And so, that is what I set out to do this month. My mission is to think about the poor and make myself and my possessions I rarely use accessible to them. Who knows? Maybe someone will recognize their spiritual need as their physical needs are being met. And then maybe I’ll have the opportunity to share “the reason for the hope that I have” in Christ (1 Pet. 3:15)!
To Him be the glory.

Friday, August 30, 2013

Day 30: Media/Technology Conclusion

Well, the fast from media and technology is drawing to a close! Having decided that the last day of each month will be a neutral day to relax and regroup before starting the next fast for the next month, today was my last day! I thought it might be good for me to summarize a few things that this month has taught me. First, I found that since I didn’t have TV or social media, I was more aware of everyone around me and therefore more aware of how I could serve them. In me, TV and social media fostered laziness both physically and mentally. In my spare time I never thought of anyone but myself, and therefore never did anything for anyone but myself (Ouch. This was hard to admit. But it’s true!). Being so saturated in media causes both laziness and apathy, both of which are forms of what I like to call spiritual poverty.
However, being free from media and technology this month has enlightened me to that laziness (and self-centeredness) and begun a change that hopefully will carry over into my day to day life. For example, before school started back and all I did all day was sit around and watch TV, I found that I WILLINGLY cleaned the house for my Mom and didn’t feel bitter about it while I was doing it! Usually, I know that Mom expects me to have the house clean when she gets home, and I’m almost always bitter about it because it cuts into “my time” to watch TV or surf the internet (sorry, Mom). But this month not having TV or social media has made me realize that no time is “my” time, and ALL the time that I have should be time spent loving my “neighbor” as myself and seeking out ways that I can serve those who are around me. Social media is so self-centered that most of the time it blinds us from seeing the needs of those around us.
            This month I also struggled with whether or not to delete my social media accounts altogether. However, in “The Seven Experiment” study guide, Jen Hatmaker explains a little bit about the relationship between social media and being “in the world but not of it.” She points out that as Christians, we have to be proactively intelligent about what we allow into our minds (especially when it comes to provocative advertisements and such). We must always be seeking out the truth. Jen says, “Truth turns us into wise teachers, not simply avoiders.” You know what’s better than avoiding social media? Being smart, speaking and seeking out truth, and engaging the culture where it’s at in order to leverage it for the good of the kingdom.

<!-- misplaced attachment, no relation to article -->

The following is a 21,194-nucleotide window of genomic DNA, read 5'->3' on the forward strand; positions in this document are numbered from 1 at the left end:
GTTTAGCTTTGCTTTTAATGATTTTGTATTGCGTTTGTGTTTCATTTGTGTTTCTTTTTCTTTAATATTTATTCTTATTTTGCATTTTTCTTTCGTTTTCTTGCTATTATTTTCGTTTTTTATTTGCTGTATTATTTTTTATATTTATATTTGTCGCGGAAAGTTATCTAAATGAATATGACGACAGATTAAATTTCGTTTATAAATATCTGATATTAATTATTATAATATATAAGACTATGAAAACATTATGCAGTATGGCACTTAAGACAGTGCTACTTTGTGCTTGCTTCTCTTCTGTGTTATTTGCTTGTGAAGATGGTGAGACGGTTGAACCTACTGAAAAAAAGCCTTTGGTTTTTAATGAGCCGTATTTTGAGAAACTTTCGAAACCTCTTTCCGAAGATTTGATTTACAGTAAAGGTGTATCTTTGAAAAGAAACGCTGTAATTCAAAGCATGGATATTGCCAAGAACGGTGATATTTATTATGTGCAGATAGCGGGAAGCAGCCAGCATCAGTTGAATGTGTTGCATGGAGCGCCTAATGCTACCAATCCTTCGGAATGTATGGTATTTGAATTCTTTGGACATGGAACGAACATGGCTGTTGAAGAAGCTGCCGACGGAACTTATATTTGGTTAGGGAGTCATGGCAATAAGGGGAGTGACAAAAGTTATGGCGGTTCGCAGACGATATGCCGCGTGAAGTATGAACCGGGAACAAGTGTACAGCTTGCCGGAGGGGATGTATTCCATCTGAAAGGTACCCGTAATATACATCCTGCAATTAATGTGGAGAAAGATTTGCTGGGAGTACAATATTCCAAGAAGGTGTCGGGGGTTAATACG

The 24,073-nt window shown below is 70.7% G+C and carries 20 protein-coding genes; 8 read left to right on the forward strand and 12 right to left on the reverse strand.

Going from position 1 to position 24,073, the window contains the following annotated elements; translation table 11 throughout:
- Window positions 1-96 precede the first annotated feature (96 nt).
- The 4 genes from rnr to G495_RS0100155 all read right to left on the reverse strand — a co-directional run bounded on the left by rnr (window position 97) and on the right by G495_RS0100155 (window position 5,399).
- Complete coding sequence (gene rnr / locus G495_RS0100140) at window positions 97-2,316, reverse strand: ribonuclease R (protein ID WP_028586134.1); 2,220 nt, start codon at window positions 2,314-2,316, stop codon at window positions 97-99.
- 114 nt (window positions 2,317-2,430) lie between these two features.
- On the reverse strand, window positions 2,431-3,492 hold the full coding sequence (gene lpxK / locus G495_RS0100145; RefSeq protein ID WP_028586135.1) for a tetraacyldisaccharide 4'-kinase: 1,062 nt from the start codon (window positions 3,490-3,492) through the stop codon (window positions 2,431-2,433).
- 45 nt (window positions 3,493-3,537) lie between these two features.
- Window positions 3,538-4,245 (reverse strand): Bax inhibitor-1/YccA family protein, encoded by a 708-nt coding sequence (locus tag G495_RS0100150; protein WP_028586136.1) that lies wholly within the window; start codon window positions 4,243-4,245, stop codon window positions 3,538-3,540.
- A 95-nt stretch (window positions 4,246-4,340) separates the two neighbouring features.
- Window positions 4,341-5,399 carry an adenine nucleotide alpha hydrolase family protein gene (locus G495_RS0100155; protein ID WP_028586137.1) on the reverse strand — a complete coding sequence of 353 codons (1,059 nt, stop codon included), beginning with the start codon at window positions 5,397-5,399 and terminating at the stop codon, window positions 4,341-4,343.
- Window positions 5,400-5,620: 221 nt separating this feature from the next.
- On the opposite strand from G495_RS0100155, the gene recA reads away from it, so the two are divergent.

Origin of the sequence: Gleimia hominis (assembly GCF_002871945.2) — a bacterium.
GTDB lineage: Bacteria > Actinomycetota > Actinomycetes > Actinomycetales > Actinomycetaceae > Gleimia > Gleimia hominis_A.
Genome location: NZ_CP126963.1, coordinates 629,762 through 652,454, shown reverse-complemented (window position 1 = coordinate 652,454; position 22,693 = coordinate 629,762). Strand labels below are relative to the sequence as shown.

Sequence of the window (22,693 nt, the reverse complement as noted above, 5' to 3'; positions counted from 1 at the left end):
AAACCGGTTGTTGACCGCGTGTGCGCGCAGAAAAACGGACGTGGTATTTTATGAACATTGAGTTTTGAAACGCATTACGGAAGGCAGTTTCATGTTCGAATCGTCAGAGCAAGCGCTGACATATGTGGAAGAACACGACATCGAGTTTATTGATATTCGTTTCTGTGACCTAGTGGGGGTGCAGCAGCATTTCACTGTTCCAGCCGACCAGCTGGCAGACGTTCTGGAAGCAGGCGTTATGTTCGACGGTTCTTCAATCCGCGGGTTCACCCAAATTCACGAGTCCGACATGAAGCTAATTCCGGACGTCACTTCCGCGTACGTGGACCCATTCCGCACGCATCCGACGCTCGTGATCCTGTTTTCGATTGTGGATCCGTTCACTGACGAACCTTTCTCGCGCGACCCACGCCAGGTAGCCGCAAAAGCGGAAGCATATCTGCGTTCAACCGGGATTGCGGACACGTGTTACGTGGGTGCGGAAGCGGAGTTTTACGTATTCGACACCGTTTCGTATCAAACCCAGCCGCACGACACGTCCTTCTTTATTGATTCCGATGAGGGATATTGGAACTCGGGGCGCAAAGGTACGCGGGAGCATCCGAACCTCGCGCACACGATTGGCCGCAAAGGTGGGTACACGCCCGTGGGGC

Will I be setting boundaries for the amount of time I spend using social media/technology after this month? You bet I will. But will I be more aware about leveraging my social media for Christ from now on? You bet I will. When it comes to TV and media, instead of “checking my brain at the door,” as Jen puts it, I will be intentional about seeking out what is true, noble, and righteous. I pray that God continues to convict me and teach me about how to use well the time that He grants me each and every day. I pray that for you, as well.

Lord, teach us to seek first Your Kingdom in all that we do, so that Your name might be magnified in all the earth!

Wednesday, August 14, 2013

Dear Jesus, I missed a retweet from Katy Perry... all for You.

Sooo… for those of you who don’t know, Katy Perry has a new album coming out this October. For publicity for Katy Perry’s new albums, she has a gold 18-Wheeler truck drive through all 50 states in America. If you happen to spot it, get a picture of it, and tweet it at Katy Perry, then she has promised to retweet you on Twitter.
Is it not just my OUTSTANDING luck that I would see this truck WHILE I’M FASTING FROM SOCIAL MEDIA. What is this?! A cruel joke of some sort? A test to see just how committed I am to this whole “7 Experiment” thing? Well, God, I hope I passed. Because I missed a retweet from Katy Perry… all for You.

On a lighter note, I still got pictures of (and with) the 18-Wheeler.

These are two random strangers whose dad asked if they could get a picture with us,
after he asked which one of us was Katy Perry.
Summer and I both raised our hands. 

P.S. I may or may not have tagged Katy Perry in the tweet that I shared the link to this blog in. 

Thursday, August 8, 2013

The Seven Months of "7"

Photo from Jen Hatmaker's Bible Study Guide,
"The 7 Experiment"

          I’ve had a couple of friends ask me what the other things are that I’ll be fasting from for the other six months. I haven’t decided yet what order I’ll be doing them in, but here’s the list of the seven areas of excess I’m setting out to simplify:


There's also been a bit of confusion about the books:

          There are two books, "7" by Jen Hatmaker, and "The 7 Experiment" by Jen Hatmaker. "7" is just the book, and I read it first. You CAN read it without actually doing the fast, and I highly suggest that you do so, even if you're skeptical. It does not "guilt you" into anything. It does, however, open your eyes to many things that we've become blind to as Americans and especially as American Christians. 
          "The 7 Experiment" is the actual Bible Study that leads you through a 7 WEEK journey of decreasing excess. I am using the book to keep my head in the game as to WHY I'm doing this fast (because it'd be all to easy for me just to do it and not really think about the deeper reasons as to why I'm doing it), but I'm actually doing the full 7 months instead of the 7 week program it leads you through. 
          Either way, LifeWay has both and I'm sure they'd be more than happy to sell you a copy. $15 well spent!